- Ukrainian specialists also found five U.S.-made chips – manufactured by AMD, Rochester Electronics, Texas Instruments, and Linear Technology – in the direction-finder of a Pantsir air defence system.
- Stefanie Cuene, head of public relations for Onsemi, said that her company’s chip “is a commodity, not military grade and available anywhere on the open market.”
- “While we cannot comment on the topic specifically, Infineon has implemented appropriate measures to ensure compliance with the sanctions.”
According to component lists given with The War Zone by Ukraine intelligence, as Ukrainian forces began dismantling various pieces of captured or partially damaged Russian military equipment, they discovered a heavy reliance on Western microchips, particularly those developed in the United States as reported by The Drive.
The chips in question were found inside a recovered example of the 9S932-1, a radar-equipped air defence command post vehicle that is part of the larger Barnaul-T system, a Pantsir air defence system, a Ka-52 “Alligator” attack helicopter, and a Kh-101 (AS-23A Kodiak) cruise missile.
The component list offers some of the most detailed information to date about the extent to which the Russians are getting critical microchips, semiconductors and other components.
The items on those lists raise serious questions about Russia’s ability to produce the technological components its war machine relies on upon and the ability of countries like the U.S. to keep those technologies secure, an expert tells The War Zone.
In the Barnaul-T air defence command post vehicle, for example, Ukraine intelligence said its specialists found eight microchips from U.S. manufacturers like Intel, Micrel, Micron Technology and Atmel Corp. in its communications systems.
Ukrainian specialists also found five U.S.-made chips – manufactured by AMD, Rochester Electronics, Texas Instruments, and Linear Technology – in the direction-finder of a Pantsir air defence system.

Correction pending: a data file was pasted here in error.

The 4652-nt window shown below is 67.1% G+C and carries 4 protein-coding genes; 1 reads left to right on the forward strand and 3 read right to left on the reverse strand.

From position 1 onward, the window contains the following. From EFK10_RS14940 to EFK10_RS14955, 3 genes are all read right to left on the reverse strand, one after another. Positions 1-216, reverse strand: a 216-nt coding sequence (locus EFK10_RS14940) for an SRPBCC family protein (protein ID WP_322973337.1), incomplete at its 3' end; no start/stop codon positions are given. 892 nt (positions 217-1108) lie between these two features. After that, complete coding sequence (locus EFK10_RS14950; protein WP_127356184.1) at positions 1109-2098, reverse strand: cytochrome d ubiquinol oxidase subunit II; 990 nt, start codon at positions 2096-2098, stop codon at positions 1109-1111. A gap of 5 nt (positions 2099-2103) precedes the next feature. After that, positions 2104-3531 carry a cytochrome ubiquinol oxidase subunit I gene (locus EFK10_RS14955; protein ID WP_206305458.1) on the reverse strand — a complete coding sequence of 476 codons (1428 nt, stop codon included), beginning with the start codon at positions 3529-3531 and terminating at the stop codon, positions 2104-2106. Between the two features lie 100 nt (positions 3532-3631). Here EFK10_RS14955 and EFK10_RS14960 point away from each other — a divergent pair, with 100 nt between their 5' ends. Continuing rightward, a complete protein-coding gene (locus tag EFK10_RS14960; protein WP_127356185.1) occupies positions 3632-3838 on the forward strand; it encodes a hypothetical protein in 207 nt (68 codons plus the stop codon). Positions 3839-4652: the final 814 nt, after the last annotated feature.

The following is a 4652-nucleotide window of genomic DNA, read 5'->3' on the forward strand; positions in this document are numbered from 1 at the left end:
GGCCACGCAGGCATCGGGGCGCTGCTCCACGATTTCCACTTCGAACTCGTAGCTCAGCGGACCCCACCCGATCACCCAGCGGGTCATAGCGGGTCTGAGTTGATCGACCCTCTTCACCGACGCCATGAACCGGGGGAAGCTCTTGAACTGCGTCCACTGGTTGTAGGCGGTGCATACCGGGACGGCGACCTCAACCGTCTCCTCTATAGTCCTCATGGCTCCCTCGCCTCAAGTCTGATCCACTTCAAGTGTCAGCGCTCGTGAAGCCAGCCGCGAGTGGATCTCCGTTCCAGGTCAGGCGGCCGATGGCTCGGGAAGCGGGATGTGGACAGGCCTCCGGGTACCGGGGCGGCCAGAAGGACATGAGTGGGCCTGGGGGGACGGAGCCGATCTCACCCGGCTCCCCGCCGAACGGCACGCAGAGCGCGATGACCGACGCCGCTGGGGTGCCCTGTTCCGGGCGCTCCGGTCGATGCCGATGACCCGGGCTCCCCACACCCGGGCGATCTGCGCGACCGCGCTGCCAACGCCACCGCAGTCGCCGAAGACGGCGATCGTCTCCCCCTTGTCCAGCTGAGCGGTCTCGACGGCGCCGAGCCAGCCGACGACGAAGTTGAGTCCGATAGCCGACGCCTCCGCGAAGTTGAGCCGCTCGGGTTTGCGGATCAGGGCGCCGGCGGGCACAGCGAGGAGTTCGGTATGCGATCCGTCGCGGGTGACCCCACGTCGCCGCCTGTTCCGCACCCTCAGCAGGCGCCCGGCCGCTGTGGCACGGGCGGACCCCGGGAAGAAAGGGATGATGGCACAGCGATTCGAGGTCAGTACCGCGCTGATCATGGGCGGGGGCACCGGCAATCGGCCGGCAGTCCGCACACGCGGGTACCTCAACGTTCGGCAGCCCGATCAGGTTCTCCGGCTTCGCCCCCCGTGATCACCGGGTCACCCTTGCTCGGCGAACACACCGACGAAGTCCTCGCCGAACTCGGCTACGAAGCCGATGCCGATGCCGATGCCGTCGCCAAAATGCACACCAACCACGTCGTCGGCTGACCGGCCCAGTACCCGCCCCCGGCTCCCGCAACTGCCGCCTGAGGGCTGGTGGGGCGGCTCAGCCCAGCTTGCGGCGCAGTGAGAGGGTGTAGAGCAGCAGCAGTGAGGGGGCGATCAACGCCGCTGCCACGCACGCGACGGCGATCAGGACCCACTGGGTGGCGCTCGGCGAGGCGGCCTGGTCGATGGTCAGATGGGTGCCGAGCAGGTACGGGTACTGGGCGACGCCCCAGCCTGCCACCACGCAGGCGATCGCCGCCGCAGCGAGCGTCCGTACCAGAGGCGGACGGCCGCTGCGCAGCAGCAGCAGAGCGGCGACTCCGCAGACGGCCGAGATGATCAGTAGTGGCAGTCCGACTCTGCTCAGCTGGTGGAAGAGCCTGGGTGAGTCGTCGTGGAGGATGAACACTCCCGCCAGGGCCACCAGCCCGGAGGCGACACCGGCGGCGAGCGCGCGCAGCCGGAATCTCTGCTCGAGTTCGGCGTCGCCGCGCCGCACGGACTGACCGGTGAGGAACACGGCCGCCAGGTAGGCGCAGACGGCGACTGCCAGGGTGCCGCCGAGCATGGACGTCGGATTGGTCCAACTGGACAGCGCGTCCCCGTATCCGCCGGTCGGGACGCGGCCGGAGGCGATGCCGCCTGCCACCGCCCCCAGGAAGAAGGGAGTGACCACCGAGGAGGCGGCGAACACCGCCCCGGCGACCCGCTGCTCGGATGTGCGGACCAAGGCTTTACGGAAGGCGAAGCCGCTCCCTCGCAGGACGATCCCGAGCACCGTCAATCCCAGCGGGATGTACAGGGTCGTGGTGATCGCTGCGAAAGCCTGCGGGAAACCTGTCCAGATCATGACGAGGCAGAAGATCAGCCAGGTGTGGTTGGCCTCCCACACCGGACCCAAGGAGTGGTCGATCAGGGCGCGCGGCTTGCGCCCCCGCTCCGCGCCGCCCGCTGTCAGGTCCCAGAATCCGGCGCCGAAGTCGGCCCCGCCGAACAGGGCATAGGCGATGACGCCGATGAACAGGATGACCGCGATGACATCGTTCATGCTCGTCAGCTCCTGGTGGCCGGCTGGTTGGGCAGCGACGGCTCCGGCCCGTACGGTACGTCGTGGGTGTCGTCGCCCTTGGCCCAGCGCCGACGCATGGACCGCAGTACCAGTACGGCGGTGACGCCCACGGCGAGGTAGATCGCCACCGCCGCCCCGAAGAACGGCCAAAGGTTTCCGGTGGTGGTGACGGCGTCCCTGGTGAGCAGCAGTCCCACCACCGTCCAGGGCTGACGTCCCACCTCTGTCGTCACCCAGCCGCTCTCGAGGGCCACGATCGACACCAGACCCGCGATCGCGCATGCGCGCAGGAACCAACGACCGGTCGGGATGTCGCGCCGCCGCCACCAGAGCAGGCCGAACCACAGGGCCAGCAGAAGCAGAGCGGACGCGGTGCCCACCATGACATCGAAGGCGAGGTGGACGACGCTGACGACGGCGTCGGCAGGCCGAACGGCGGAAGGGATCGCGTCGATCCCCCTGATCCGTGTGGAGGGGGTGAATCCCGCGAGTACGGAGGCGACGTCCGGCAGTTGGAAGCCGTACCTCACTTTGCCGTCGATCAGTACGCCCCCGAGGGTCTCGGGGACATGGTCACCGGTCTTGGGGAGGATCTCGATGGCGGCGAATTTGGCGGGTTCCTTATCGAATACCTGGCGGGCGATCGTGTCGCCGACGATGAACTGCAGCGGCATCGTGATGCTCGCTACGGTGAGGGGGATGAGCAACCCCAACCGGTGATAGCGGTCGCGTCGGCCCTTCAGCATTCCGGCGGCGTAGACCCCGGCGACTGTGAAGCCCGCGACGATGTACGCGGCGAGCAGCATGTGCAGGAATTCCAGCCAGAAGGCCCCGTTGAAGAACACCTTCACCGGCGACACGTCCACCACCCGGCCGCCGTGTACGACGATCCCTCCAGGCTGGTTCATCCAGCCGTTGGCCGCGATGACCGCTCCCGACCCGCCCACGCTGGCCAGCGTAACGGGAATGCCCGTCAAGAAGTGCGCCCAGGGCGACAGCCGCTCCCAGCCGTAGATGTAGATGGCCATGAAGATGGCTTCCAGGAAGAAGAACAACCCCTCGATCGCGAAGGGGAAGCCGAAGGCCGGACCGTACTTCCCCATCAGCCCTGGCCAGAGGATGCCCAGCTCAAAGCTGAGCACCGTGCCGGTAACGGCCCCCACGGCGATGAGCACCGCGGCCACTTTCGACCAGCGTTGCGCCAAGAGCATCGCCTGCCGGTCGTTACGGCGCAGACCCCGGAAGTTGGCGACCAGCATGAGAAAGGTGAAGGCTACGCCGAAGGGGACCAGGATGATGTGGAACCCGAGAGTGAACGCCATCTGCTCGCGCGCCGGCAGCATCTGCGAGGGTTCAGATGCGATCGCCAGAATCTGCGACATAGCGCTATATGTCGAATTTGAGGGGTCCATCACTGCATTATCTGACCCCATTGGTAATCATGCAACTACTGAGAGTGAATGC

There were at least 35 U.S.-made chips found in the Kh-101 cruise missile, including those manufactured by Texas Instruments, and Atmel Corp. Rochester Electronics, Cypress Semiconductor, Maxim Integrated, XILINX, Infineon Technologies, Intel, Onsemi, and Micron Technology.
When they opened up the turreted electro-optical system of the Ka-52 Alligator, Ukraine specialists found 22 U.S.-made chips and one Korean-made chip.
In fact, some of the manufacturers were previously subsumed by other companies.
IDT, for example, was purchased by the Japanese firm Renesas in 2019.
Atmel Corp. was also purchased by Microchip Technology, in 2016.
Origin of microchips
The origin of the microchips found in these Russian weapons is unclear.
These chips would not necessarily have to have been sourced directly from the manufacturers.
Also, there is a massive and largely unregulated market for recycled chips, largely emanating from China, and many of them appear to be quite old.
Ukraine intelligence officials who provided the component list also could not say where the chips originated.
And, he said, this highlights and offers the need for “a clear path to stopping Russian weapons success without being there”, and “a crash domestic program to stop the shipments of technology” from U.S. allies Australia, Canada, New Zealand and the United Kingdom, collectively known as the “Five Eyes.”
Abuses of human rights
While Raimondo testified that Ukraine said Russians have been using appliance parts in its tanks, that is not likely the case in the more sensitive systems laid out by Ukraine intelligence, Parish said.
Most said they no longer do business with Russia.
Many said they either don’t know or can’t control where their chips wind up.
After the beginning of the war in Ukraine, he said, “we have stopped all direct and indirect shipments to Russia, Belarus and the respective Russian-backed regions in Ukraine.”
Infineon Technologies, Rodehüser said, has not yet “found any evidence of military use of our products in Russia.”
“Where we become aware of a concern that Intel products are being used by a business partner in connection with abuses of human rights, we will restrict or cease business with the third party until and unless we have high confidence that Intel’s products are not being used to violate human rights.”
Russian military equipment
Intel, said Bruce, “has suspended all shipments to customers in both Russia and Belarus.”
Analog Devices “is committed to full compliance with U.S, EU and other countries’ laws including export controls, trade sanctions and regulations,” said Ferda Millan, a company spokeswoman.
“We did a search in our parts database and were not able to find a match to the part number you provided,” said Jeff Cronin, a company spokesman.
The issue of foreign components winding up in Russian military equipment despite sanctions has come up before.
Those, however, apparently did not prove foolproof.
We will let you know what they say if they do respond.
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Source: The Drive